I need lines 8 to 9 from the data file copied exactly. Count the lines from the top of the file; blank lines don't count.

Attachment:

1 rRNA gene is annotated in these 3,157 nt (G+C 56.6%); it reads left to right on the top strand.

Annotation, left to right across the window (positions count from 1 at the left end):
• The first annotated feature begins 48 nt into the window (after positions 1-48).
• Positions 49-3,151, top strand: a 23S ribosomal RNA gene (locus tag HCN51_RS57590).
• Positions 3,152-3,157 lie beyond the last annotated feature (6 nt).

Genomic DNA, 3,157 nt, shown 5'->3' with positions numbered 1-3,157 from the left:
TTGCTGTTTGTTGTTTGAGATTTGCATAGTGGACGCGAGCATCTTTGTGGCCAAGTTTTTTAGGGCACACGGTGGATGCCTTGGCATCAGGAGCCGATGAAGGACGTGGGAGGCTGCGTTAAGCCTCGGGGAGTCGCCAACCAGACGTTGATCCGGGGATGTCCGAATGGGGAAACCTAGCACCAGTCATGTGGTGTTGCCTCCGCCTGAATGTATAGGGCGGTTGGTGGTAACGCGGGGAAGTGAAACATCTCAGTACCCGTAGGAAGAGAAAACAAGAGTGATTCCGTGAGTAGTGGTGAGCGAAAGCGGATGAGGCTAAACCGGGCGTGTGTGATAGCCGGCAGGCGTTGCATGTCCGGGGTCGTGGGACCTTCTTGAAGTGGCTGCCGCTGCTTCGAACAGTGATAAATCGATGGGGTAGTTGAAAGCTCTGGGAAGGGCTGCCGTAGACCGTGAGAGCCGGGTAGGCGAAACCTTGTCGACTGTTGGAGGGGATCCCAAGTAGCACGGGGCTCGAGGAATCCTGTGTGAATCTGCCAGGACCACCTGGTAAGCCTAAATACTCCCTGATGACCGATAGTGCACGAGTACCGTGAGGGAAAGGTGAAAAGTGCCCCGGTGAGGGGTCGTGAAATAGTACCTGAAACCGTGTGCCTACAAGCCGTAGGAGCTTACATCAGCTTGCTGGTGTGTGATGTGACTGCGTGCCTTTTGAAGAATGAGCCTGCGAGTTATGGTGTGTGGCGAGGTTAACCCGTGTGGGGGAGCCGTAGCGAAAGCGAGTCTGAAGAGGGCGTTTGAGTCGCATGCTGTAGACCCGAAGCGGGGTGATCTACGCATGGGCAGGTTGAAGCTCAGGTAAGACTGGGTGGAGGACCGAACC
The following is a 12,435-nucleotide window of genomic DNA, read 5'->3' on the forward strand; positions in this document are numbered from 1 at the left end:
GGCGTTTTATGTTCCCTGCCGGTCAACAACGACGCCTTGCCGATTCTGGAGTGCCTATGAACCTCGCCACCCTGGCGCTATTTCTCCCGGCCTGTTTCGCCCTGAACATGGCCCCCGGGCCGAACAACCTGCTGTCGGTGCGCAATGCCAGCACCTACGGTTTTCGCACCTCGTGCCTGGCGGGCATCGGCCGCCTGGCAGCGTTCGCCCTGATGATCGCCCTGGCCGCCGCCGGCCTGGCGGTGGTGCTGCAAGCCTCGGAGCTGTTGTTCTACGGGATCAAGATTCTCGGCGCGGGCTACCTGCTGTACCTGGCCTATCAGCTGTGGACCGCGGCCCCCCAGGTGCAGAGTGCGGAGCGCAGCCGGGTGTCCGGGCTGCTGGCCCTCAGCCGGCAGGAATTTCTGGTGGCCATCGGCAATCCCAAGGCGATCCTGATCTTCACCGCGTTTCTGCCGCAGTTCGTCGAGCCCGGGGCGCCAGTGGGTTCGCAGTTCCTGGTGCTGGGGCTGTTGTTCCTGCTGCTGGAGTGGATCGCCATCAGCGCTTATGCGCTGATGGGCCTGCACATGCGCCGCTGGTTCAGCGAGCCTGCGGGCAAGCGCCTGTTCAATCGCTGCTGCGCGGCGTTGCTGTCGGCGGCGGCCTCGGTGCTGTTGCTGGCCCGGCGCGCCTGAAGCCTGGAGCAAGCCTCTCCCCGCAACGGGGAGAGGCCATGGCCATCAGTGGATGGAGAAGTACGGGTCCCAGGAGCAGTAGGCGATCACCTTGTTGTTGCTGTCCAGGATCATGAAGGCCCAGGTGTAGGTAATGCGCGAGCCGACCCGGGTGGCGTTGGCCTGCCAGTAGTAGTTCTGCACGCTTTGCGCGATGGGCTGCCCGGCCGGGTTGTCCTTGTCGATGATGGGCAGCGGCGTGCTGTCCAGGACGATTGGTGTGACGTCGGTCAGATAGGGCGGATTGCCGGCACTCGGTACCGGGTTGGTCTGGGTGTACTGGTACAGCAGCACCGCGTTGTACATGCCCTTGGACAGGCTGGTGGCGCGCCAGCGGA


The following is a 12,435-nucleotide window of genomic DNA, read 5'->3' on the forward strand; positions in this document are numbered from 1 at the left end:
GGCGTTTTATGTTCCCTGCCGGTCAACAACGACGCCTTGCCGATTCTGGAGTGCCTATGAACCTCGCCACCCTGGCGCTATTTCTCCCGGCCTGTTTCGCCCTGAACATGGCCCCCGGGCCGAACAACCTGCTGTCGGTGCGCAATGCCAGCACCTACGGTTTTCGCACCTCGTGCCTGGCGGGCATCGGCCGCCTGGCAGCGTTCGCCCTGATGATCGCCCTGGCCGCCGCCGGCCTGGCGGTGGTGCTGCAAGCCTCGGAGCTGTTGTTCTACGGGATCAAGATTCTCGGCGCGGGCTACCTGCTGTACCTGGCCTATCAGCTGTGGACCGCGGCCCCCCAGGTGCAGAGTGCGGAGCGCAGCCGGGTGTCCGGGCTGCTGGCCCTCAGCCGGCAGGAATTTCTGGTGGCCATCGGCAATCCCAAGGCGATCCTGATCTTCACCGCGTTTCTGCCGCAGTTCGTCGAGCCCGGGGCGCCAGTGGGTTCGCAGTTCCTGGTGCTGGGGCTGTTGTTCCTGCTGCTGGAGTGGATCGCCATCAGCGCTTATGCGCTGATGGGCCTGCACATGCGCCGCTGGTTCAGCGAGCCTGCGGGCAAGCGCCTGTTCAATCGCTGCTGCGCGGCGTTGCTGTCGGCGGCGGCCTCGGTGCTGTTGCTGGCCCGGCGCGCCTGAAGCCTGGAGCAAGCCTCTCCCCGCAACGGGGAGAGGCCATGGCCATCAGTGGATGGAGAAGTACGGGTCCCAGGAGCAGTAGGCGATCACCTTGTTGTTGCTGTCCAGGATCATGAAGGCCCAGGTGTAGGTAATGCGCGAGCCGACCCGGGTGGCGTTGGCCTGCCAGTAGTAGTTCTGCACGCTTTGCGCGATGGGCTGCCCGGCCGGGTTGTCCTTGTCGATGATGGGCAGCGGCGTGCTGTCCAGGACGATTGGTGTGACGTCGGTCAGATAGGGCGGATTGCCGGCACTCGGTACCGGGTTGGTCTGGGTGTACTGGTACAGCAGCACCGCGTTGTACATGCCCTTGGACAGGCTGGTGGCGCGCCAGCGGA